Map: Chinatown

Starting at the corner of Cross and Club Streets, walk up (1) Club. Once the home of Chinese social clubs, shophouses, and brothels, the street has been turned into one of the city-state’s trendy neighborhoods lined with boutiques, bars, and clubs. It was named after the Chinese Weekly Entertainment Club, established by a Peranakan millionaire in 1892. It’s still home to many Chinese clubs, although most have yielded to the likes of the Puma sneaker shop and Italian restaurants.

Once you have walked to the end of Club, turn left on Ann Siang Road. Just on the right, you’ll see a formerly dilapidated hotel that has been converted into a nightclub, the (2) Screening Room. It’s a great stop in the evenings for dinner or to catch a city view and grab a cold beer on the rooftop bar.

Walk up Ann Siang, turning right at the top of the hill and right again on Erskine Road. At the corner is the (3) Scarlet boutique hotel. Walk down the street, staying to the right side of the street, strolling the covered walkway. The two-story shophouses have been preserved and converted into boutiques.

Turn left on South Bridge Road. Cross the street and walk left to Neil Road. At the corner of Neil and Tanjong Pagar is a (4) two-story brick building that was once the city’s center for rickshaws. “Tanjong Pagar was an area humming with activity, with craftsmen, opium smokers, rickshaw pullers, port workers, and ladies of the night,” says G. Byrne Bracken, author, A Singapore Walking Tour.

Cross the street again and head down Maxwell Street. On the left is the (5) Maxwell Road Food Center. It’s a famous hawker center and is generally packed on any evening. Its neoclassical facade was renovated in 2001. Walk all the way down Maxwell until it turns left around Telok Ayer Park. Keep walking to the left and walk up Telok Ayer Street. On the right side you’ll see the (6) Telok Ayer Chinese Methodist Church. Built in 1924, it’s one of the most unusual churches in Singapore with a traditional Chinese roof and large Byzantine windows.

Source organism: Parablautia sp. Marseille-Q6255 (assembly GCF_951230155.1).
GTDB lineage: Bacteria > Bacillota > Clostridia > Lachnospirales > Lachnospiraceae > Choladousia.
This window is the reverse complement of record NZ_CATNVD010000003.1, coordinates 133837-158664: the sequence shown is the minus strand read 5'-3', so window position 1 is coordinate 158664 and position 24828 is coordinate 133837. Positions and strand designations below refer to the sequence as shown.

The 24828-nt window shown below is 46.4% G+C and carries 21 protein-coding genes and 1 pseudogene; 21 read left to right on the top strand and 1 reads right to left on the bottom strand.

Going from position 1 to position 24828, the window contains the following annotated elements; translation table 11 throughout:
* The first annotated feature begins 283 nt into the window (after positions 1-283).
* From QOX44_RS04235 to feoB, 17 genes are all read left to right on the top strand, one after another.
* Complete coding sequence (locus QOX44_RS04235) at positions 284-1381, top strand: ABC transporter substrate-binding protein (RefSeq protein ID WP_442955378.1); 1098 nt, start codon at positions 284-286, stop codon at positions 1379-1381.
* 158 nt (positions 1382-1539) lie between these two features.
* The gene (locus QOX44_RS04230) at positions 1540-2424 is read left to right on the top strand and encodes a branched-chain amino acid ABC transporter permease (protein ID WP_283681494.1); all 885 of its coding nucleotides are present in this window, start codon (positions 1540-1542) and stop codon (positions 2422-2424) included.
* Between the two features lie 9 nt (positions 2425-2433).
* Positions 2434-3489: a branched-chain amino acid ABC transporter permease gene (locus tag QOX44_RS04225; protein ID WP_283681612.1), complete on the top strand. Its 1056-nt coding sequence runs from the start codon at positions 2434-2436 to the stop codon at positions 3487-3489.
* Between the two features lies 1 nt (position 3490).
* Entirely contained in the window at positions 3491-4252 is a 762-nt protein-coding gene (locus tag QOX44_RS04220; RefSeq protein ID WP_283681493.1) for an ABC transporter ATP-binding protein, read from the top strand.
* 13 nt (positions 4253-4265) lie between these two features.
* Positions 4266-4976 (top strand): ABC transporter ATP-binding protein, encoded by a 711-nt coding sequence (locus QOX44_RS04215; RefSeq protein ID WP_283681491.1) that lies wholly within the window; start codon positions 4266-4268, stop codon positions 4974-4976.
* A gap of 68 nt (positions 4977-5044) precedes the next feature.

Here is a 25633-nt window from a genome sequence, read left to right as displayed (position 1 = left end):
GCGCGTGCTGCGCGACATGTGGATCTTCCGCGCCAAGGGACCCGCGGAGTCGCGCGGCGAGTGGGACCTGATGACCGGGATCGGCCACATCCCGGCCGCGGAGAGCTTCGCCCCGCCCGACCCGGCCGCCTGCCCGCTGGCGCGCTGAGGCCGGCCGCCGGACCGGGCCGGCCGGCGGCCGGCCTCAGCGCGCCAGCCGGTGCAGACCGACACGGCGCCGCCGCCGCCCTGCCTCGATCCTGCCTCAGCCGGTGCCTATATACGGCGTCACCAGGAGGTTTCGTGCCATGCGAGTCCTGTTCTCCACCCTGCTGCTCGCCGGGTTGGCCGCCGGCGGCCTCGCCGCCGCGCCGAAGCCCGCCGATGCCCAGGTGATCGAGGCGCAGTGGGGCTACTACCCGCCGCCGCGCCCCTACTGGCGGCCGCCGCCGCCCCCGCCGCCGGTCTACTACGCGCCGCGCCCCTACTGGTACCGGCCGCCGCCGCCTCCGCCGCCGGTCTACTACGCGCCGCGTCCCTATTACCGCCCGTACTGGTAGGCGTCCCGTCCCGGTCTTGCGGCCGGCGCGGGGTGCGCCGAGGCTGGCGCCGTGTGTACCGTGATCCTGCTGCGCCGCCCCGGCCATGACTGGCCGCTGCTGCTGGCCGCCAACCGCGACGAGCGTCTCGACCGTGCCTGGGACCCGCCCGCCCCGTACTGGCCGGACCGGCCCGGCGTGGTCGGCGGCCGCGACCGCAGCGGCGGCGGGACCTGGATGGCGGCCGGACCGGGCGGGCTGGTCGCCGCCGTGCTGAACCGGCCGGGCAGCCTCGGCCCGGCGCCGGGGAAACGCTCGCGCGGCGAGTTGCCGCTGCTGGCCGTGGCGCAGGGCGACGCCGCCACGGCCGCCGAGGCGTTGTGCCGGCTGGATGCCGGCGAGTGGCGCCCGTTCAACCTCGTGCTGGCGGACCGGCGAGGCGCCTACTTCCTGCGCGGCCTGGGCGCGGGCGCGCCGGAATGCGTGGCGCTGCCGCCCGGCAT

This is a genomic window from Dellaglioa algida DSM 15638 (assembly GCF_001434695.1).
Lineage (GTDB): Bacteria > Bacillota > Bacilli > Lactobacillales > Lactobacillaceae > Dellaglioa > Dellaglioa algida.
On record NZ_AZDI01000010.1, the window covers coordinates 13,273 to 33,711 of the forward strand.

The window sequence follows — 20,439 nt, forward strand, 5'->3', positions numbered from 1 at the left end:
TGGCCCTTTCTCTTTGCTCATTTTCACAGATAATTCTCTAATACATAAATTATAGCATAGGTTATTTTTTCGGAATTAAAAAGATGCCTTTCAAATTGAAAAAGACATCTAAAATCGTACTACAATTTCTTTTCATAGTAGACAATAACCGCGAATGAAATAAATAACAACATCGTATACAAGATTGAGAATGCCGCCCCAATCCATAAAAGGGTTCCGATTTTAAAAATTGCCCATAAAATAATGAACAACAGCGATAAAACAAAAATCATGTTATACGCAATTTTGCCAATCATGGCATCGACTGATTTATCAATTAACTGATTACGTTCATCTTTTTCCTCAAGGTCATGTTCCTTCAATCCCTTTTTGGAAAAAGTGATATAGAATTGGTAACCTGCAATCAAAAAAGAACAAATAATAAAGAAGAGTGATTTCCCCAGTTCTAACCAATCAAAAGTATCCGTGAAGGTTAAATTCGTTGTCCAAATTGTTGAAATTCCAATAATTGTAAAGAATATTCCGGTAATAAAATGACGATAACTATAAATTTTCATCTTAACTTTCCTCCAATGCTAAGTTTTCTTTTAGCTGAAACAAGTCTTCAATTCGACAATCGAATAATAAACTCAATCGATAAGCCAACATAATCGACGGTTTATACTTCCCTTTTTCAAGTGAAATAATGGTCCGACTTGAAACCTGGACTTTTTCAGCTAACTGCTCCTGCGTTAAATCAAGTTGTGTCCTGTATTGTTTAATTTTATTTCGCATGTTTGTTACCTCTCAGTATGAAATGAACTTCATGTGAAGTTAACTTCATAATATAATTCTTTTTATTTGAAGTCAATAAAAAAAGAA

Continuing up Telok Ayer, you’ll cross McCallum Street. On the left corner sits the (7) Al-Abrar Mosque. This little mosque was built sometime around 1850 and has both Indian and Islamic touches. The Imam says that the mosque may have begun as a small thatched hut. Continuing up the street, on the left side is the (8) Thian Hock Keng Temple. It is one of the oldest temples in Singapore and the most important for the Hokkien Chinese (predominant ethnic immigrant group from southern China) Buddhists. Imported from China in 1840, the (9) statue of Ma Zu Po, goddess of seafarers, is in the main hall. Continuing up the street, on the corner of Boon Tat Street sits the (10) Nagore Durgha Shrine, built around 1828.

Turn right and walk all the way to the end of Boon Tat Street, through part of downtown, and you’ll see (11) Lau Pa Sat in front of you. The ornate octagonal, cast-iron facade was originally done in 1894 by a Scottish architectural firm. In the early 20th century, fishmongers traded here; the market has since been converted into a hawker center.

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